5. I use scare quotes about "contradiction" in this system because since there seems to be no notion of proof in the standard sense of the term, the notion of contradiction is also non-standard; contradictions appear here to be redefined to mean the absence of a pair of sentences that are both satisfiable and where one is the negation of the other. I think this may be the point that Countably Infinite was getting at with the point that soundness is a highly nontrivial hidden assumption in this kind of theory.
6. The kind of consistency proofs that Gentzen gives for FOA and Willard gives for his self-verifying theories are described by Hewitt in terms I regard as condescending. But both of these proofs do what I do not see in this paper, namely provide strong arguments for the adequacy of the systems they describe. If Direct Set Theory proves a mathematical theorem, what confidence do we have that the proof we have would be acceptable to a mathematician? Proofs in ZFC generally are acceptable to mathematicians.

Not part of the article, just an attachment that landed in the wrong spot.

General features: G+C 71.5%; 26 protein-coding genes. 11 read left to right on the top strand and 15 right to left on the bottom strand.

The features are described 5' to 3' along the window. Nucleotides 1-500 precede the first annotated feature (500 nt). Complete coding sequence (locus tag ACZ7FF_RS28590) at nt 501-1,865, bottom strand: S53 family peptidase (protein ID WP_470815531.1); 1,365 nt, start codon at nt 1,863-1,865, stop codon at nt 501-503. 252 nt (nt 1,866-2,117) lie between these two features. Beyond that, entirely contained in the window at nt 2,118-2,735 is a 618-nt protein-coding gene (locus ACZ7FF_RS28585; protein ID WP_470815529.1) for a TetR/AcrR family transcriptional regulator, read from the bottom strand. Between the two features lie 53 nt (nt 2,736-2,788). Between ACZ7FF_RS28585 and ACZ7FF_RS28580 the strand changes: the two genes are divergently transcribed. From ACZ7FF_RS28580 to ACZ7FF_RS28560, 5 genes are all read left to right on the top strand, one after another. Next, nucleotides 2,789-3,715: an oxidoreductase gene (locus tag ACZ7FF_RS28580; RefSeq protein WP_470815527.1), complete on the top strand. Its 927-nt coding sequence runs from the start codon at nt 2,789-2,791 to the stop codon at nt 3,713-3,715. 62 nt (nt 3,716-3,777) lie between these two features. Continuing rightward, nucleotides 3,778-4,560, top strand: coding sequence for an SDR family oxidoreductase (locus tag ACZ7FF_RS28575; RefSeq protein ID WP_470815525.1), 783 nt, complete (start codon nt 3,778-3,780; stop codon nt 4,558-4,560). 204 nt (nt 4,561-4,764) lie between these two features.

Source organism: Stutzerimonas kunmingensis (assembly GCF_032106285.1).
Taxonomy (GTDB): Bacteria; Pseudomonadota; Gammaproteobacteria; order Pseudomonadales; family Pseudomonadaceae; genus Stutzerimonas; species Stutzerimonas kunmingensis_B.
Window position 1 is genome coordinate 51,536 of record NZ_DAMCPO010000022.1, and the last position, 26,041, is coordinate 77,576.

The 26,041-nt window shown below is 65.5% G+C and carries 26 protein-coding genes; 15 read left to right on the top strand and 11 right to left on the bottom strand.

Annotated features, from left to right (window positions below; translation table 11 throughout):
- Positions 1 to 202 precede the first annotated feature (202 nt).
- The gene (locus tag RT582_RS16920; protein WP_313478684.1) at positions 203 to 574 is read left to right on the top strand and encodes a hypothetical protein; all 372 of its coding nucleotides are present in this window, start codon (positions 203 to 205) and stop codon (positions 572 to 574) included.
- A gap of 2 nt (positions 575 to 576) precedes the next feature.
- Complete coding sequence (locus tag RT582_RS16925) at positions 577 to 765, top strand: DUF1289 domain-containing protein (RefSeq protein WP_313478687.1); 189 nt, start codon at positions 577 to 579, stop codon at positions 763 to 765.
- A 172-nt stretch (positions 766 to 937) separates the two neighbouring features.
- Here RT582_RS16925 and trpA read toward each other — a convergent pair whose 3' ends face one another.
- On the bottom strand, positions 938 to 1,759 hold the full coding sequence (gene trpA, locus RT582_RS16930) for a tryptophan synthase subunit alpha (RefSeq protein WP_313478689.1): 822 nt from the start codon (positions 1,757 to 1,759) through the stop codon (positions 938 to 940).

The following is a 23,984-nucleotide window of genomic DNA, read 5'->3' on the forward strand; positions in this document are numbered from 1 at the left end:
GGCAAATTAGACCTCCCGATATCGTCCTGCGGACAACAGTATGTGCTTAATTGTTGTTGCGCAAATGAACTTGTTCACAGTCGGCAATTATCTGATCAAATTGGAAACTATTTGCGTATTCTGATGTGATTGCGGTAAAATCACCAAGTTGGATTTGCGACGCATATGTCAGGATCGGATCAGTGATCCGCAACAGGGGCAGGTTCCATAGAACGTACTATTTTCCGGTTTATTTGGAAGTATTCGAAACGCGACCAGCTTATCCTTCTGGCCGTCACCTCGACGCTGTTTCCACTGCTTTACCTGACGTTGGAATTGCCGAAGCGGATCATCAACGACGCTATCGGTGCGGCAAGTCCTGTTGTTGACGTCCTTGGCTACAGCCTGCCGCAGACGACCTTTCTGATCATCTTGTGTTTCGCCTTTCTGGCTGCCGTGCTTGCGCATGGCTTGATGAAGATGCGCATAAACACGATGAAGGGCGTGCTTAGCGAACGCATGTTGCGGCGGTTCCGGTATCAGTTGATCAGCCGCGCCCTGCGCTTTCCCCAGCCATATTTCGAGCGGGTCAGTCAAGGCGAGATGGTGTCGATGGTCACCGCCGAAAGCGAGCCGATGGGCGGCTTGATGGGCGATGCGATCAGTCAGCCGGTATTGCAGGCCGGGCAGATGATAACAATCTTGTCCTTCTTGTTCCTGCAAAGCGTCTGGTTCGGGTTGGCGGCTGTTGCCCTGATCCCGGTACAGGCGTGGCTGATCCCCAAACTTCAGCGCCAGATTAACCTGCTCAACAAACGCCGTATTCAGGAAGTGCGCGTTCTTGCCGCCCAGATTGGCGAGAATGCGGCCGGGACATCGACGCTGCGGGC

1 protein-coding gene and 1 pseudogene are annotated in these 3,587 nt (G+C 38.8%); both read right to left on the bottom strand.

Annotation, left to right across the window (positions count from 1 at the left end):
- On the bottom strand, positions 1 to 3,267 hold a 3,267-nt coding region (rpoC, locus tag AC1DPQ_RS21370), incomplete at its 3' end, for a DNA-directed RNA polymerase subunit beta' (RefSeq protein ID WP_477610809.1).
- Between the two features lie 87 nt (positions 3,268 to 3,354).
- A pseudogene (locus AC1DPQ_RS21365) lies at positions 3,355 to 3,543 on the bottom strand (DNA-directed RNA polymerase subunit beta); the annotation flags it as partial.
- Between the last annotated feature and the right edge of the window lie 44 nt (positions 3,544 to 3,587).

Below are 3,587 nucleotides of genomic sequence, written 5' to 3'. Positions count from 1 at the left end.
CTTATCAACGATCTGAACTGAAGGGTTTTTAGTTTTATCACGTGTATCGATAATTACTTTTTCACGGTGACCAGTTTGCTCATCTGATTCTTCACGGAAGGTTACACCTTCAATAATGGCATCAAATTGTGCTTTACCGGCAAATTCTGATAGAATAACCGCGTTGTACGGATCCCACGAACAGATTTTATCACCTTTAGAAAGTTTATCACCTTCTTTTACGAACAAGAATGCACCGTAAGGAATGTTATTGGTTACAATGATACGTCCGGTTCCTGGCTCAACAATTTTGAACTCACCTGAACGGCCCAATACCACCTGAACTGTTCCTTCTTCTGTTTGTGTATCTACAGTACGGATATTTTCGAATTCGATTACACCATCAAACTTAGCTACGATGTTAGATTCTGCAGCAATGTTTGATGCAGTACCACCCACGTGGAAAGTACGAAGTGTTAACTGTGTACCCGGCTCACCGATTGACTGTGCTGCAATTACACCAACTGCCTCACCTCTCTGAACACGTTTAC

Some minor quibbles:

• However, PL [GÃ¶del-LÃ¶b provability logic] is a very weak theory of deduction - PL is a very tricky propositional modal logic. Its theory of frames is non-first-orderisable. The LÃ¶b axiom is the magic sauce in some very interesting, strong type theories.
• (GÃ¶del insinuated that Wittgenstein was â€œcrazy.â€) - I respect Wittgenstein's work very highly, but GÃ¶del was not being unfair here. Wittgenstein was using the notion of contradiction at cross purposes to the way Turing did (Turing famously lost his temper with Wittgenstein about the interpretation of mathematical logic.
• I don't like the existence of the trademark symbol in Direct LogicTM (thanks note on the first page). At the very least, it is unfair to the literature stemming from the same-named decidable predicate calculus of Ketonen and Weyhrauch (1984).

I do not mean to be cheap. At the very least, an "internal logic of the actor model" is a very interesting thing, and many of the features of the system remind me of other interesting things that I have seen. But I would like to see less contempt for first-order solidity and more results about where the limits of the theory lie.

### Computer Science versus Philosophy (again)

Charles Steward has raised some interesting points.

A fundamental point is differences how Computer Science and Philosophy address issues.

In order to facilitate discussion, consideration of his points is separated into multiple posts below (ignoring as much as possible Stewart's non-substantive innuendo).